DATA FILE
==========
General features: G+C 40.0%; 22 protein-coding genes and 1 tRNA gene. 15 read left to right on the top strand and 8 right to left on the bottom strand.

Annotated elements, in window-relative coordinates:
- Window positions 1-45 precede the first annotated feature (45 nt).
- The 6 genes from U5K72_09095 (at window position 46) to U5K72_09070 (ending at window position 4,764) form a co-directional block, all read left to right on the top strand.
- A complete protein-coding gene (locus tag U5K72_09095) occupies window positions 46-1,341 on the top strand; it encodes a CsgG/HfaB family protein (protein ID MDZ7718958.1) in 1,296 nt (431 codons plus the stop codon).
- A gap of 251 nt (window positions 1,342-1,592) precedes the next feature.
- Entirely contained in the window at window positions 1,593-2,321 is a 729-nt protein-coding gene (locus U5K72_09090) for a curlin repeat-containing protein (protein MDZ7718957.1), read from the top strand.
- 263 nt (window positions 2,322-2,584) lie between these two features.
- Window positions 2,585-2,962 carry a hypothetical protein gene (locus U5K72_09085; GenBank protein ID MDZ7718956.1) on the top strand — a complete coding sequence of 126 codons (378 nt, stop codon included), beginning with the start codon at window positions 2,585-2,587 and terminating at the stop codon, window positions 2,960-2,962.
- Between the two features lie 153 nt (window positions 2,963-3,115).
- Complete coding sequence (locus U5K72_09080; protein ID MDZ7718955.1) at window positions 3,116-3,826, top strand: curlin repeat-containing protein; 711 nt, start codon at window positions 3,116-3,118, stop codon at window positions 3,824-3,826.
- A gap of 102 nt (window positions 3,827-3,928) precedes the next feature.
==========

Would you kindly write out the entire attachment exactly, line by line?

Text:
General features: G+C 40.0%; 22 protein-coding genes and 1 tRNA gene. 15 read left to right on the top strand and 8 right to left on the bottom strand.

Annotated elements, in window-relative coordinates:
- Window positions 1-45 precede the first annotated feature (45 nt).
- The 6 genes from U5K72_09095 (at window position 46) to U5K72_09070 (ending at window position 4,764) form a co-directional block, all read left to right on the top strand.
- A complete protein-coding gene (locus tag U5K72_09095) occupies window positions 46-1,341 on the top strand; it encodes a CsgG/HfaB family protein (protein ID MDZ7718958.1) in 1,296 nt (431 codons plus the stop codon).
- A gap of 251 nt (window positions 1,342-1,592) precedes the next feature.
- Entirely contained in the window at window positions 1,593-2,321 is a 729-nt protein-coding gene (locus U5K72_09090) for a curlin repeat-containing protein (protein MDZ7718957.1), read from the top strand.
- 263 nt (window positions 2,322-2,584) lie between these two features.
- Window positions 2,585-2,962 carry a hypothetical protein gene (locus U5K72_09085; GenBank protein ID MDZ7718956.1) on the top strand — a complete coding sequence of 126 codons (378 nt, stop codon included), beginning with the start codon at window positions 2,585-2,587 and terminating at the stop codon, window positions 2,960-2,962.
- Between the two features lie 153 nt (window positions 2,963-3,115).
- Complete coding sequence (locus U5K72_09080; protein ID MDZ7718955.1) at window positions 3,116-3,826, top strand: curlin repeat-containing protein; 711 nt, start codon at window positions 3,116-3,118, stop codon at window positions 3,824-3,826.
- A gap of 102 nt (window positions 3,827-3,928) precedes the next feature.